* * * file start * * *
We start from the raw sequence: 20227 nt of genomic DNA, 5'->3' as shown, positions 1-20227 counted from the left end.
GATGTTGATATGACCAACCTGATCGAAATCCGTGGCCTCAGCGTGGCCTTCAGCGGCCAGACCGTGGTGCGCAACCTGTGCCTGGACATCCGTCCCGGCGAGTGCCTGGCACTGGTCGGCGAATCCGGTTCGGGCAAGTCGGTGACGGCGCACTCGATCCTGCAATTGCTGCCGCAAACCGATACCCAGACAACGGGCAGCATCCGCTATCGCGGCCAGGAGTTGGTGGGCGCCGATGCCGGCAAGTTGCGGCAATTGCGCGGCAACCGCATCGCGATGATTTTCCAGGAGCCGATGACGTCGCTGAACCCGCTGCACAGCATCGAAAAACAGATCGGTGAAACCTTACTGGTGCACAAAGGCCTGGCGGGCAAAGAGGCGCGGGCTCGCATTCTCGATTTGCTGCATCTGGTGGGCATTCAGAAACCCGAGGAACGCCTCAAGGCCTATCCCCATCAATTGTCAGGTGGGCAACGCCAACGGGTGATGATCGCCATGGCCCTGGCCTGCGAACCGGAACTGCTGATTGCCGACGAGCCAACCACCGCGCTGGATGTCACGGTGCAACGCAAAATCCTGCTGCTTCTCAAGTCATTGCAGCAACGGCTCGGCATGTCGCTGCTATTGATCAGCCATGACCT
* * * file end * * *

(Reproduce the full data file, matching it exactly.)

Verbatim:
We start from the raw sequence: 20227 nt of genomic DNA, 5'->3' as shown, positions 1-20227 counted from the left end.
GATGTTGATATGACCAACCTGATCGAAATCCGTGGCCTCAGCGTGGCCTTCAGCGGCCAGACCGTGGTGCGCAACCTGTGCCTGGACATCCGTCCCGGCGAGTGCCTGGCACTGGTCGGCGAATCCGGTTCGGGCAAGTCGGTGACGGCGCACTCGATCCTGCAATTGCTGCCGCAAACCGATACCCAGACAACGGGCAGCATCCGCTATCGCGGCCAGGAGTTGGTGGGCGCCGATGCCGGCAAGTTGCGGCAATTGCGCGGCAACCGCATCGCGATGATTTTCCAGGAGCCGATGACGTCGCTGAACCCGCTGCACAGCATCGAAAAACAGATCGGTGAAACCTTACTGGTGCACAAAGGCCTGGCGGGCAAAGAGGCGCGGGCTCGCATTCTCGATTTGCTGCATCTGGTGGGCATTCAGAAACCCGAGGAACGCCTCAAGGCCTATCCCCATCAATTGTCAGGTGGGCAACGCCAACGGGTGATGATCGCCATGGCCCTGGCCTGCGAACCGGAACTGCTGATTGCCGACGAGCCAACCACCGCGCTGGATGTCACGGTGCAACGCAAAATCCTGCTGCTTCTCAAGTCATTGCAGCAACGGCTCGGCATGTCGCTGCTATTGATCAGCCATGACCT